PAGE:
Chapter Fifth.
 
"If hearty sorrow
Be a sufficient ransom for offence,
I tender it here; I do as truly suffer,
As e'er I did commit."
--SHAKESPEARE.

"O Eddie, dear, do get up and come into the house!" entreated his sister. "I must leave you if you don't, for Prilla said mamma had sent for us; and you know we must obey."

"Oh I can't, I can't go in! I can't see mamma! she will never, never love me any more!"

"Yes, she will, Eddie; nothing will ever make her stop loving us; and if you're really sorry for having disobeyed poor, dear papa, you'll not go on and disobey her now."

"But oh I've been such a wicked, wicked boy. O Elsie, what shall I do? Jesus won't love me now, nor mamma nor anybody."

"O Eddie," sobbed his sister, "don't talk so. Jesus does love you and will forgive you, if you ask him; and so will mamma and papa; for they both love you and I love you dearly, dearly."

The two were alone, Archie having gone home with his father.

A step drew near, and Mr. Dinsmore's voice spoke close at hand in tones sterner and more peremptory than he really meant them to be.

"Edward, get up from that damp grass and come into the house immediately. Do you intend to add to your poor mother's troubles by your disobedience, and by making yourself sick?"

The child arose instantly. He was accustomed to yield to his grandfather's authority quite as readily as to that of his parents.

"O grandpa, please don't be hard to him! His heart's almost broken, and he wouldn't have hurt papa on purpose for all the world," pleaded little Elsie, hastening to Mr. Dinsmore's side, taking his hand in both hers, and lifting her tear-dimmed eyes beseechingly to his face.

"Yes, grandpa ought," sobbed Eddie, "I've been such a wicked, wicked boy, I deserve the dreadfulest whipping that ever was. And papa can't do it now!" he cried with a fresh burst of grief and remorse, "and mamma won't like to. Grandpa, it'll have to be you. Please do it quick, 'cause I want it over."

"And has all this distress been for fear of punishment?" asked Mr. Dinsmore, taking the child's hand, and bending down to look searchingly into his face.

"Oh no, no, no, grandpa! I'd rather be whipped any day than to know I've hurt my dear papa so. Grandpa, won't you do it quick?"

"No, my son, I am not fond of such business and shall not punish you unless requested to do so by your father or mother. The doctor hopes your father will be about again in a week or two, and he can then attend to your case himself."

"Oh then he won't die! he won't die, our dear, dear papa!" cried both children in a breath.

"No; God has been very good to us all in causing the ball to strike where it could do but little injury. And Edward, I hope this will be such a lesson to you all your life as will keep you from ever disobeying again."

They were passing up the avenue, Eddie moving submissively along by his grandfather's side, but with tottering steps; for the dreadful excitement of the last hour had exhausted him greatly. Perceiving this Mr. Dinsmore presently took him in his arms and carried him to the house.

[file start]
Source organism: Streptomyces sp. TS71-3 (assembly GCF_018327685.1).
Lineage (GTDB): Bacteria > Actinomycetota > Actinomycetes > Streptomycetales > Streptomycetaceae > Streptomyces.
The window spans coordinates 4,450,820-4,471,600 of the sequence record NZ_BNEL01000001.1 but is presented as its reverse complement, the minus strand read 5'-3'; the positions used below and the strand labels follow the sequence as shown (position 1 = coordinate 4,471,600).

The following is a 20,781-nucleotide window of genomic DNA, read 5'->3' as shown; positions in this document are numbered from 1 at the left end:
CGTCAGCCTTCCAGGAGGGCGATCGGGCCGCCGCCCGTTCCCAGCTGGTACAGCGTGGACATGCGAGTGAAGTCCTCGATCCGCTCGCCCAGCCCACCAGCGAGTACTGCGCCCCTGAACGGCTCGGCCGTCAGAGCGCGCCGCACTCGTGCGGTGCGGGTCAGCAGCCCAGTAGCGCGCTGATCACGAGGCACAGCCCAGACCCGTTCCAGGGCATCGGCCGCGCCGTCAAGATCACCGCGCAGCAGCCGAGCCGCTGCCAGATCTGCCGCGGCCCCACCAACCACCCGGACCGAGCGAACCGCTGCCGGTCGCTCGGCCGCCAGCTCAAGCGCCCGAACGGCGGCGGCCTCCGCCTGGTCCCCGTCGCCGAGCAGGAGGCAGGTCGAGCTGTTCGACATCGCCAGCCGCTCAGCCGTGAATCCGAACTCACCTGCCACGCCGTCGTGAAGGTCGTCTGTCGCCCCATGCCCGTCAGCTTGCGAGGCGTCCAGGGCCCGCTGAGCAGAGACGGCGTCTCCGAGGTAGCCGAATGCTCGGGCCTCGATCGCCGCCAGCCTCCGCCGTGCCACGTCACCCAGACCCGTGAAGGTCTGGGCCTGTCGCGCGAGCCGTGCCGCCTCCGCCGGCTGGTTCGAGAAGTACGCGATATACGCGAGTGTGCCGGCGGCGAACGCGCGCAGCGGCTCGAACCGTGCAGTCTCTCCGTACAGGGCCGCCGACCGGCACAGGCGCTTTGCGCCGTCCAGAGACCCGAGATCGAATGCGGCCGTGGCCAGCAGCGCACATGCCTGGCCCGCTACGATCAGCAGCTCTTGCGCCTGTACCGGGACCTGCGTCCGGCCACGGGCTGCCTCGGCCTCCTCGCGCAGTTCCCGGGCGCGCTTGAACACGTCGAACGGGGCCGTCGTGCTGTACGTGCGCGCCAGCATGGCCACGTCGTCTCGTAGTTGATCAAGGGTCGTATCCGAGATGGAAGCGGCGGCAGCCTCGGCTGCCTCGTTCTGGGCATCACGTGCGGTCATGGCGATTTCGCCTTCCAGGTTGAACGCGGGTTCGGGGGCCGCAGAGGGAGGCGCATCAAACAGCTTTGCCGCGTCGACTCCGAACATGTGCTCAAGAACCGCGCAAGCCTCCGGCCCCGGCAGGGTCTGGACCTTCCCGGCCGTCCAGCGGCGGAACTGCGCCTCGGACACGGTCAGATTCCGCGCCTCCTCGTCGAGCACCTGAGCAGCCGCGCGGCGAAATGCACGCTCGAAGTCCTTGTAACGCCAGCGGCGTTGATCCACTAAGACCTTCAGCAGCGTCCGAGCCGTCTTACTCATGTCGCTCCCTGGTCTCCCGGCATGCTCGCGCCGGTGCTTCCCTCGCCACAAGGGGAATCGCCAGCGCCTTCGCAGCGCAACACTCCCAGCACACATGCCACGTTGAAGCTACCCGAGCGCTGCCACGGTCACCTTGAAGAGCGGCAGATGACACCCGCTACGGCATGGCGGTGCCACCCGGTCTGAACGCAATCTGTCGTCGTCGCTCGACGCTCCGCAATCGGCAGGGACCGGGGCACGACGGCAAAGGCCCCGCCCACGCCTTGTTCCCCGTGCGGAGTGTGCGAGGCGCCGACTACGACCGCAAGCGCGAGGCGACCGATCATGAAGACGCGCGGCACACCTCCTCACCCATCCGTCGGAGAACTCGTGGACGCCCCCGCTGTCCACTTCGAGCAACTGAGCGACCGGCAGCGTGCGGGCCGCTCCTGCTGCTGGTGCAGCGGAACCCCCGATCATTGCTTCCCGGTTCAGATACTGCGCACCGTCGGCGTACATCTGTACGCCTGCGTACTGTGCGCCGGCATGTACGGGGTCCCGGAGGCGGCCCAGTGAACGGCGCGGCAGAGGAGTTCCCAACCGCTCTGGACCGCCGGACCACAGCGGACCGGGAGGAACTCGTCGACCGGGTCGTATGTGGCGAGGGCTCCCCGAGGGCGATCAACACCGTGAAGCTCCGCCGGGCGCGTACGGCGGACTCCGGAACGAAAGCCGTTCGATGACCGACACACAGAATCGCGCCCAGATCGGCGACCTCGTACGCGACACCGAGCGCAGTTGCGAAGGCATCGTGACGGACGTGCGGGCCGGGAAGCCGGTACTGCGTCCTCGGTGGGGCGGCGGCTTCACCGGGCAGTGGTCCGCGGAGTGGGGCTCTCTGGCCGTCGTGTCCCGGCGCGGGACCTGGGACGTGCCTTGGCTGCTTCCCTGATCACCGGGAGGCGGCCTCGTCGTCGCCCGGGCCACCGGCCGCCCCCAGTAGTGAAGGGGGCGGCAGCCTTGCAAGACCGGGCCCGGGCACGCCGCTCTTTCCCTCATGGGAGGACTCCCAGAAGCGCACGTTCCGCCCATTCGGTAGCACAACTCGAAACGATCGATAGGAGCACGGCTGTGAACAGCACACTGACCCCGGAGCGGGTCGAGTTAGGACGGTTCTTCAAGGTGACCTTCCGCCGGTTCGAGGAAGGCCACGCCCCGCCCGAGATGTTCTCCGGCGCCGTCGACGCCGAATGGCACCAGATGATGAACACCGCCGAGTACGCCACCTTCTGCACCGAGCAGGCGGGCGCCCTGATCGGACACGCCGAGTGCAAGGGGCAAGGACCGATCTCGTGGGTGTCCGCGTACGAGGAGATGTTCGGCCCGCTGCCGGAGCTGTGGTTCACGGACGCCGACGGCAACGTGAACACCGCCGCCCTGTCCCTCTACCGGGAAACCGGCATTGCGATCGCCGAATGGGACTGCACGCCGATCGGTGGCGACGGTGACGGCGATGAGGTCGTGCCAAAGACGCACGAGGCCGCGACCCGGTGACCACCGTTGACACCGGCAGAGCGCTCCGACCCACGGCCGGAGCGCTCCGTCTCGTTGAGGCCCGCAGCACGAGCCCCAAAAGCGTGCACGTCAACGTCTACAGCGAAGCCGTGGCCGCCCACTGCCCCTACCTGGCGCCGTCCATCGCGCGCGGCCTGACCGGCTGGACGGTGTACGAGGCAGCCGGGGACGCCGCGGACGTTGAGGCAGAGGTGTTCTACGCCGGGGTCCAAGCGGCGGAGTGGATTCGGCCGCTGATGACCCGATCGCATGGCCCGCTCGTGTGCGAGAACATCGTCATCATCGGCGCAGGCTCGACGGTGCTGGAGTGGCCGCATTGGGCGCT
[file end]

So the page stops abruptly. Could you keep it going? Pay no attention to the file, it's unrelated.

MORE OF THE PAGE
Low pitiful sobs and sighs were the only sounds the little fellow made till set down in the veranda; but then clinging to his grandfather's hand, he burst out afresh, "O grandpa, I can't go in! I can't, I can't see mamma, for she can't love me any more."

The mother heard and came quickly out. The tears were coursing down her cheeks, her mother heart yearned over her guilty, miserable child: stooping down and stretching out her arms, "Eddie, my little son," she said in tender tremulous accents, "come to mother. If my boy is truly sorry for his sin, mamma has no reproaches for him: nothing but forgiveness and love."

He threw himself upon her bosom, "Mamma, mamma, I am sorry, oh, so sorry! I will never, never disobey papa or you again."

"God helping you, my son; if you trust in your own strength you will be sure to fall."

"Yes mamma; oh, mamma, I've been the wickedest boy! I disobeyed my father and shooted him; and oughtn't I to have a dreadful whipping? Shall grandpa do it?"

Mrs. Travilla lifted her full eyes inquiringly to her father's face.

"It is all his own idea," said Mr. Dinsmore with emotion, "I think he has already had a worse punishment by far in his grief and remorse."

Elsie heaved a sigh of relief. "I think his father would say so too; it shall be decided by him when he is able. Eddie, my son, papa is too ill now to say what shall be done with you. I think he does not even know of your disobedience. You will have to wait some days. The suspense will be hard to bear, I know, but my little boy must try to be patient, remembering that he has brought all this suffering on himself. And in the meantime he has mamma's forgiveness and love," she added folding him to her heart with a tender caress.

Sorely the children missed their precious half hour with mamma that night, and every night and morning of their papa's illness; she could leave him only long enough each time to give them a few loving words and a kiss all round, and they scarcely saw her through the day--were not admitted to their father's room at all.

But they were very good; lessons went on nearly as usual, little Elsie keeping order in the school-room, even wilful Eddie quietly submitting to her gentle sway, and grandpa kindly attending to the recitations. He rode out with them too, and he, Aunt Rosie or their mammies, took them for a pleasant walk every fine day.

Friends and neighbors were very kind and attentive, none more so than the Lelands. Archie told his father how, and by whom, poor Eddie had been teased, provoked and dared into firing the pistol; Mr. Leland told Mr. Dinsmore the story, and he repeated it to his father and sisters.